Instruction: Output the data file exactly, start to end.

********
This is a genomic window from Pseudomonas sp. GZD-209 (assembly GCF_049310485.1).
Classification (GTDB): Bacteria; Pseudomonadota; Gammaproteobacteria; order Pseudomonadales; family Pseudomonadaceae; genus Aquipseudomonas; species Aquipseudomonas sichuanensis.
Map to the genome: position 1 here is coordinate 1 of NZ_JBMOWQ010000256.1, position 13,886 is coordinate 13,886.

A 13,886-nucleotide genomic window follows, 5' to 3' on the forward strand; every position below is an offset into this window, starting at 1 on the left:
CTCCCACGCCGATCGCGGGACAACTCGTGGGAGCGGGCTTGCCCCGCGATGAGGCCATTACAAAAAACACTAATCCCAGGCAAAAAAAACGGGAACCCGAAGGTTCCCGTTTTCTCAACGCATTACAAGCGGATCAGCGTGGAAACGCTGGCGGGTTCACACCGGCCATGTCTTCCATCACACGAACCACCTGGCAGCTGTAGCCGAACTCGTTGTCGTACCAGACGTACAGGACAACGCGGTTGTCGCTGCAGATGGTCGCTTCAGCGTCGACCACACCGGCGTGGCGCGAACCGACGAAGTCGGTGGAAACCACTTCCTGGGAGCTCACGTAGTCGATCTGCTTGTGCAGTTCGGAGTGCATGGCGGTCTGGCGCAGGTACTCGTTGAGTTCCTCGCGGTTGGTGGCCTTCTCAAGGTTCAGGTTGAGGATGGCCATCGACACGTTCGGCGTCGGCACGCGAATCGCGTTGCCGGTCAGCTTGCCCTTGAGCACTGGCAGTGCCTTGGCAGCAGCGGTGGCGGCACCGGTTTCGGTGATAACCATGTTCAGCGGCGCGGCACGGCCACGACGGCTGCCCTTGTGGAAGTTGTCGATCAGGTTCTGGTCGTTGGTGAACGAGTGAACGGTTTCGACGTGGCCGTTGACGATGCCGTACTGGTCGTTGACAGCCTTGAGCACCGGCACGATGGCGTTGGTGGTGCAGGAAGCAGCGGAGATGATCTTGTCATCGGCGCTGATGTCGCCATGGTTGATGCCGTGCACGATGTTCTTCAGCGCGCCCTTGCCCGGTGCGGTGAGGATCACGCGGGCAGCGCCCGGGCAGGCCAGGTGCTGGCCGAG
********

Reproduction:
This is a genomic window from Pseudomonas sp. GZD-209 (assembly GCF_049310485.1).
Classification (GTDB): Bacteria; Pseudomonadota; Gammaproteobacteria; order Pseudomonadales; family Pseudomonadaceae; genus Aquipseudomonas; species Aquipseudomonas sichuanensis.
Map to the genome: position 1 here is coordinate 1 of NZ_JBMOWQ010000256.1, position 13,886 is coordinate 13,886.

A 13,886-nucleotide genomic window follows, 5' to 3' on the forward strand; every position below is an offset into this window, starting at 1 on the left:
CTCCCACGCCGATCGCGGGACAACTCGTGGGAGCGGGCTTGCCCCGCGATGAGGCCATTACAAAAAACACTAATCCCAGGCAAAAAAAACGGGAACCCGAAGGTTCCCGTTTTCTCAACGCATTACAAGCGGATCAGCGTGGAAACGCTGGCGGGTTCACACCGGCCATGTCTTCCATCACACGAACCACCTGGCAGCTGTAGCCGAACTCGTTGTCGTACCAGACGTACAGGACAACGCGGTTGTCGCTGCAGATGGTCGCTTCAGCGTCGACCACACCGGCGTGGCGCGAACCGACGAAGTCGGTGGAAACCACTTCCTGGGAGCTCACGTAGTCGATCTGCTTGTGCAGTTCGGAGTGCATGGCGGTCTGGCGCAGGTACTCGTTGAGTTCCTCGCGGTTGGTGGCCTTCTCAAGGTTCAGGTTGAGGATGGCCATCGACACGTTCGGCGTCGGCACGCGAATCGCGTTGCCGGTCAGCTTGCCCTTGAGCACTGGCAGTGCCTTGGCAGCAGCGGTGGCGGCACCGGTTTCGGTGATAACCATGTTCAGCGGCGCGGCACGGCCACGACGGCTGCCCTTGTGGAAGTTGTCGATCAGGTTCTGGTCGTTGGTGAACGAGTGAACGGTTTCGACGTGGCCGTTGACGATGCCGTACTGGTCGTTGACAGCCTTGAGCACCGGCACGATGGCGTTGGTGGTGCAGGAAGCAGCGGAGATGATCTTGTCATCGGCGCTGATGTCGCCATGGTTGATGCCGTGCACGATGTTCTTCAGCGCGCCCTTGCCCGGTGCGGTGAGGATCACGCGGGCAGCGCCCGGGCAGGCCAGGTGCTGGCCGAG